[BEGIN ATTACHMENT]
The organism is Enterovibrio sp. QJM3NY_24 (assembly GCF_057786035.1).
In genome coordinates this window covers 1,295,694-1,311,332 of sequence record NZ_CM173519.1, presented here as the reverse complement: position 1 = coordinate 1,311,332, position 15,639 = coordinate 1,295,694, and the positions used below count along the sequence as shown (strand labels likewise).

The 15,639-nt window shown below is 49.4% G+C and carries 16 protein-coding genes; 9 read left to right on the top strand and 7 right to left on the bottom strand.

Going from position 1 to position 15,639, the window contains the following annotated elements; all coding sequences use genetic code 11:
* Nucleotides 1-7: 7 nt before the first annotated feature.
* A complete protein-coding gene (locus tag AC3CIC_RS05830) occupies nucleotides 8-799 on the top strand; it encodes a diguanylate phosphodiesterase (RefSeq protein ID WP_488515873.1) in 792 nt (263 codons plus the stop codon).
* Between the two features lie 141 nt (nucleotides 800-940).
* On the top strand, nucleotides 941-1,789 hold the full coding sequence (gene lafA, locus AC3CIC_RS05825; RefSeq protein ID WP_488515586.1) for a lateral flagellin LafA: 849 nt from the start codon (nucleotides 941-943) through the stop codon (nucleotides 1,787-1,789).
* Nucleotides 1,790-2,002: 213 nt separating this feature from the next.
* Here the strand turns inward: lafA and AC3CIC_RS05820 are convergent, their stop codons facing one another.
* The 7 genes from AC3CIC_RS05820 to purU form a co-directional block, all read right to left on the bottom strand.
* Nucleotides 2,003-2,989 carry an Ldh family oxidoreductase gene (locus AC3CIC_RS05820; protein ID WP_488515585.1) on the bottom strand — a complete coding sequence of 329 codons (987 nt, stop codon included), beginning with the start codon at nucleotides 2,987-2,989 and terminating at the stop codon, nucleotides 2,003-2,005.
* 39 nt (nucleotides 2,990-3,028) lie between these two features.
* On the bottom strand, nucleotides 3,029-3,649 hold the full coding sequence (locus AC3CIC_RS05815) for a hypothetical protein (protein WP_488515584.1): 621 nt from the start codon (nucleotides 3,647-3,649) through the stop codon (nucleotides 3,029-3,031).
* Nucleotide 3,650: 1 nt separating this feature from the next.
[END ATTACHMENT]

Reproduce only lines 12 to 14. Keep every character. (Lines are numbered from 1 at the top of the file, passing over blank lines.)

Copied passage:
* Nucleotides 2,003-2,989 carry an Ldh family oxidoreductase gene (locus AC3CIC_RS05820; protein ID WP_488515585.1) on the bottom strand — a complete coding sequence of 329 codons (987 nt, stop codon included), beginning with the start codon at nucleotides 2,987-2,989 and terminating at the stop codon, nucleotides 2,003-2,005.
* 39 nt (nucleotides 2,990-3,028) lie between these two features.
* On the bottom strand, nucleotides 3,029-3,649 hold the full coding sequence (locus AC3CIC_RS05815) for a hypothetical protein (protein WP_488515584.1): 621 nt from the start codon (nucleotides 3,647-3,649) through the stop codon (nucleotides 3,029-3,031).